With the Winter Meetings about to commence this week, the Mets are about to begin the process of tweaking the current roster. Although GM Sandy Alderson has promised to come back with new players, don’t expect a major overhaul since the Mets are working with a limited budget.

On Friday, the club, as expected, officially tendered Mike Pelfrey, R.A. Dickey and Angel Pagan. The club nontendered outfielder Chris Carter and pitchers Sean Green and John Maine, most likely signaling and end to their careers as Mets.

Lefty specialist Pedro Feliciano also declined arbitration this week, and indications are that the Mets won’t pony up the bucks for a new contract.

So where does that leave the Mets heading into the 2011 season?

Well, the Mets certainly need to add some pitching depth (a back end starter with potential for more), middle relief (especially a lefty specialist), a fourth outfielder and perhaps a backup catcher depending on whether they want to bring back Henry Blanco.

At the heart of the matter for the Mets, though, is bringing in new arms. As you’re all probably aware, the Mets will not be opening their checkbook for a high-end starter. Instead, Alderson and company will be looking for those low-risk high-reward type pitchers.

Alderson and his staff will be looking at reclamation projects who have the potential to turn out to be real gems. On top of the list is San Diego’s Chris Young. Other names floating out there include Jeff Francis, Jeremy Bonderman, and perhaps Brandon Webb.

At the forefront of talks is Young. No offer is on the table at this moment, but it seems imminent. Young has had a previous relationship with Alderson and Paul DePodesta, when Alderson and DePodesta worked in San Diego. They know what Young can bring to the table when he is healthy.

However, Yong has never been the picture of perfect health. Last year Young missed most of the season(only making four starts) with a strained right shoulder. Young has had serious injuries in his last three years in the majors, only making 36 starts in that time. But, when he is pitching, he is one of the game’s better pitchers. He is a flyball pitcher who could make a seamless transition to Citi Field, since he spent all of his career pitching in spacious Petco Park. For his career, Young has a 3.79 ERA and a 1.21 WHIP.

It may be a risk, but it’s one the Mets think might be worth taking, especially when discussing short-term deals.

Along those same lines, the Mets have their eyes on Francis and Bonderman as well.

Francis was instrumental in the Rockies advancing to the World Series in 2007 when he posted 17 wins. He missed all of the 2009 season, and only pitched in 20 games last season. Francis certainly has plenty of upside and pitching in cavernous Citi Field, as opposed to Coors Field, can do wonders for his career. At 29, Francis still has plenty left in the tank.

Bonderman is also another curious case. Bonderman, who pitched a full season last year after two injury ravaged seasons in 2008 and 2009, can also be had a discounted price. Although, he showed he was relatively healthy last year, Bonderman was not that impressive. In 29 starts, Bonderman went 8 and 10 with a 5.52 ERA and a 1.44 WHIP. Bonderman is a power pitcher who is adjusting to pitch with more finesse. The upside with Bonderman is just not worth the risk.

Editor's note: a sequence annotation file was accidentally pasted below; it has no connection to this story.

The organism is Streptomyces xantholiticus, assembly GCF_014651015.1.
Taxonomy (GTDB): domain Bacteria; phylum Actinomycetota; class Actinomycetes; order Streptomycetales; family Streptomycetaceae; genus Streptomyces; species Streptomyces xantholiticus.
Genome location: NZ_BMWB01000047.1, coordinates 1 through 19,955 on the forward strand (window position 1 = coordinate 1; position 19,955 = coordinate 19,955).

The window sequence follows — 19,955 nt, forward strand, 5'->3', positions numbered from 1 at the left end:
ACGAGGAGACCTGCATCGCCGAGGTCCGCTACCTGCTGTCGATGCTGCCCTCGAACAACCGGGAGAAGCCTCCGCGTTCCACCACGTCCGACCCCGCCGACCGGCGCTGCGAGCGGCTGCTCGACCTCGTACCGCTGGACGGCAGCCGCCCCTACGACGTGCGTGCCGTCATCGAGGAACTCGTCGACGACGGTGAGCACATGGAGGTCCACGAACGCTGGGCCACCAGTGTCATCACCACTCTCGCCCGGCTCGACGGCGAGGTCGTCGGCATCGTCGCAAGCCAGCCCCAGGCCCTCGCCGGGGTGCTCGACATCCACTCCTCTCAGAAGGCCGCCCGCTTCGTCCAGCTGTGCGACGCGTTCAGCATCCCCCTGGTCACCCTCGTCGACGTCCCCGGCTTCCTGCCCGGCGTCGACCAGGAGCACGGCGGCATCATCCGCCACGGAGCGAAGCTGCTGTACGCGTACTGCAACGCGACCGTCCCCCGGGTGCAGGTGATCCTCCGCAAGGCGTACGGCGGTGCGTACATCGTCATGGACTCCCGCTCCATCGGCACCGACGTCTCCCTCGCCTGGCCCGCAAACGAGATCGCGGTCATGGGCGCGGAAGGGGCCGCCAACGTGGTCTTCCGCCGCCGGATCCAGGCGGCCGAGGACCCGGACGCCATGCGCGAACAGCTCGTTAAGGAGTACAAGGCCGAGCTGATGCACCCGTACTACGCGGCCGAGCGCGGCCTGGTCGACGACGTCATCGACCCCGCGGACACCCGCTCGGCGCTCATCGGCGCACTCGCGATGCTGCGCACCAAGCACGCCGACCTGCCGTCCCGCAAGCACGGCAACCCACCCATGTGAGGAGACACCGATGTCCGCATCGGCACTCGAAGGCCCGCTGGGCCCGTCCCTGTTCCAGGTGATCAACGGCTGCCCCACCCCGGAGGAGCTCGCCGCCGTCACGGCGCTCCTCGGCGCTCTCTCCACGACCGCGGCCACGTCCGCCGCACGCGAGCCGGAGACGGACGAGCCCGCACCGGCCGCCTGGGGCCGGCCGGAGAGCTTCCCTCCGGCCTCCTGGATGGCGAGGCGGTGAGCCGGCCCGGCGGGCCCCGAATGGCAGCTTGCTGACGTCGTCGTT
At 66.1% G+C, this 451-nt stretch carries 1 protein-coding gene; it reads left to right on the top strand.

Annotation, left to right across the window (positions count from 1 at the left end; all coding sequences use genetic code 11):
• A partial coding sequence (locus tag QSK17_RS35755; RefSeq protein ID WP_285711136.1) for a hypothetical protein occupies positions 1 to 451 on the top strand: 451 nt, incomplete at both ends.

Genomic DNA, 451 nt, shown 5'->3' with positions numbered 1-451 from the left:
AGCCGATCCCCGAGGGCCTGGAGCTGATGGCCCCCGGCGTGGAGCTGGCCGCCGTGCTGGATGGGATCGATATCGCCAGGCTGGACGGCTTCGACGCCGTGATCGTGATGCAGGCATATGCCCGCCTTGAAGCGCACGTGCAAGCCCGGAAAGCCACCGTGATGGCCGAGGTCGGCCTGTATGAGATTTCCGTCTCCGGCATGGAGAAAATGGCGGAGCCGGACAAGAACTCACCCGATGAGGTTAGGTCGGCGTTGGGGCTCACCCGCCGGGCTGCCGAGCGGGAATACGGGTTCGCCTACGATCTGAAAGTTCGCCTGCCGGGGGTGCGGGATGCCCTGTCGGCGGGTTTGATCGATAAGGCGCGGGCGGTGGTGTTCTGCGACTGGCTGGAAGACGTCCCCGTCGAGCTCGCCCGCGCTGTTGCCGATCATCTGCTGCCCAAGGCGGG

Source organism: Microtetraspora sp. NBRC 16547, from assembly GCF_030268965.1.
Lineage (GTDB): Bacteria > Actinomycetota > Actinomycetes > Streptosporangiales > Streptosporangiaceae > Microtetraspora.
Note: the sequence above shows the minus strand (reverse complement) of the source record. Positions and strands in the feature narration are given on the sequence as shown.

Maybe worth the risk is Brandon Webb. Remember him?

Webb was one of the game’s most dominating pitchers for the better part of the decade. In 2006, he won the NL CY Young, but missed most of the last two years with shoulder injuries. When healthy, Webb is one of the better sinker-ball pitchers around. He is yet another pitcher who can resurrect his career pitching in Citi Field.

The Mets are said to be doing their due diligence, and they are being extremely careful with these so-called reclamation projects. The Mets don’t want to make the same mistake the A’s did when they signed Ben Sheets to an expensive contact last off-season. However, there is a strong likelihood that by the end of the Winter Meetings, one of the above mentioned could be signed.

The pickings are slim at pitcher, as some of the candidates the Mets have had their eye on have signed elsewhere like Jon Garland, Ted Lilly and Javier Vasquez.

Another note of interest is the groundswell support to keep embattled Oliver Perez on the roster and make him the team’s lefty specialist.

I can’t say I like that idea, but if the team is intent on keeping him and his contract around, than this is the role I see best suited for him.

As for middle relief, it’s hard to say what options they may look at, but two pitchers of interest that were nontendered on Friday were Hideki Okajima and Bobby Jenks.

Again, expect the Mets to be very active at the meetings, maybe even exploring trading Jose Reyes or trying to acquire a second baseman (reports are Alderson wants Ruben Tejada to start off in the minors), but the bottom line is they won’t be breaking the bank to do so.

2 comments on “Mets Pitch: Low risk, High reward

  • Mike Koehler

    Middle relievers are a dime a dozen, see Carrasco.

  • Dan Stack

    Tell em about it, we’re scraping the bottom of the barrel here.

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